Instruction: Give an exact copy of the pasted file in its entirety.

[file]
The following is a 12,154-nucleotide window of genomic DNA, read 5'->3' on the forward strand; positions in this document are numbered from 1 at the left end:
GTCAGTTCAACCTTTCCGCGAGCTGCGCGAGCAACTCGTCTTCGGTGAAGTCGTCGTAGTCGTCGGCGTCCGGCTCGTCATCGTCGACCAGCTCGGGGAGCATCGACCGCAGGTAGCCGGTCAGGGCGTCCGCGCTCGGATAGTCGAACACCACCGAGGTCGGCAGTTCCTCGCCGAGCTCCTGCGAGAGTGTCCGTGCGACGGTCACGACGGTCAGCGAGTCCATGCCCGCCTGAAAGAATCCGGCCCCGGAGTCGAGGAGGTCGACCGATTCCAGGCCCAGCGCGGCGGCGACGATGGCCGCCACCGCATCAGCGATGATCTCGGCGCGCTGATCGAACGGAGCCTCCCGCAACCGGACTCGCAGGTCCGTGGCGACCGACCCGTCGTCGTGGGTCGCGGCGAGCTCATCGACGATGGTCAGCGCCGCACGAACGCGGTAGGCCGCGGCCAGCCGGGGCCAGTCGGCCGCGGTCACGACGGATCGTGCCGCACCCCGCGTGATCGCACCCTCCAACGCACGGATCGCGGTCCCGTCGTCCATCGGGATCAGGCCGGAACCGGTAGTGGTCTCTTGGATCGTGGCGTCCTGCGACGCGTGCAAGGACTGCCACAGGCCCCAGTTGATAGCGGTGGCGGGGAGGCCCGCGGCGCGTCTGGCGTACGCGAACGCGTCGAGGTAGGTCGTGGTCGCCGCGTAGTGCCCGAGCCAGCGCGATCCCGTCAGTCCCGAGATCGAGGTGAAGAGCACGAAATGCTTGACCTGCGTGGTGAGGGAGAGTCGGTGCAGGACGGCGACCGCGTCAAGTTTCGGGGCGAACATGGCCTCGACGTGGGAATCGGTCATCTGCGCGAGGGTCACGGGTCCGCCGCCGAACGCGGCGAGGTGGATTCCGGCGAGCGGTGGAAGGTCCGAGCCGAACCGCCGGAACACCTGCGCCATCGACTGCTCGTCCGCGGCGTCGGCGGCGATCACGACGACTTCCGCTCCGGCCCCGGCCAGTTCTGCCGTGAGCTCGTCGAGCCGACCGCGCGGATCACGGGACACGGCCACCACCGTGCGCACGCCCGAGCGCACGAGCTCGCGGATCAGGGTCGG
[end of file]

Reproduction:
The following is a 12,154-nucleotide window of genomic DNA, read 5'->3' on the forward strand; positions in this document are numbered from 1 at the left end:
GTCAGTTCAACCTTTCCGCGAGCTGCGCGAGCAACTCGTCTTCGGTGAAGTCGTCGTAGTCGTCGGCGTCCGGCTCGTCATCGTCGACCAGCTCGGGGAGCATCGACCGCAGGTAGCCGGTCAGGGCGTCCGCGCTCGGATAGTCGAACACCACCGAGGTCGGCAGTTCCTCGCCGAGCTCCTGCGAGAGTGTCCGTGCGACGGTCACGACGGTCAGCGAGTCCATGCCCGCCTGAAAGAATCCGGCCCCGGAGTCGAGGAGGTCGACCGATTCCAGGCCCAGCGCGGCGGCGACGATGGCCGCCACCGCATCAGCGATGATCTCGGCGCGCTGATCGAACGGAGCCTCCCGCAACCGGACTCGCAGGTCCGTGGCGACCGACCCGTCGTCGTGGGTCGCGGCGAGCTCATCGACGATGGTCAGCGCCGCACGAACGCGGTAGGCCGCGGCCAGCCGGGGCCAGTCGGCCGCGGTCACGACGGATCGTGCCGCACCCCGCGTGATCGCACCCTCCAACGCACGGATCGCGGTCCCGTCGTCCATCGGGATCAGGCCGGAACCGGTAGTGGTCTCTTGGATCGTGGCGTCCTGCGACGCGTGCAAGGACTGCCACAGGCCCCAGTTGATAGCGGTGGCGGGGAGGCCCGCGGCGCGTCTGGCGTACGCGAACGCGTCGAGGTAGGTCGTGGTCGCCGCGTAGTGCCCGAGCCAGCGCGATCCCGTCAGTCCCGAGATCGAGGTGAAGAGCACGAAATGCTTGACCTGCGTGGTGAGGGAGAGTCGGTGCAGGACGGCGACCGCGTCAAGTTTCGGGGCGAACATGGCCTCGACGTGGGAATCGGTCATCTGCGCGAGGGTCACGGGTCCGCCGCCGAACGCGGCGAGGTGGATTCCGGCGAGCGGTGGAAGGTCCGAGCCGAACCGCCGGAACACCTGCGCCATCGACTGCTCGTCCGCGGCGTCGGCGGCGATCACGACGACTTCCGCTCCGGCCCCGGCCAGTTCTGCCGTGAGCTCGTCGAGCCGACCGCGCGGATCACGGGACACGGCCACCACCGTGCGCACGCCCGAGCGCACGAGCTCGCGGATCAGGGTCGG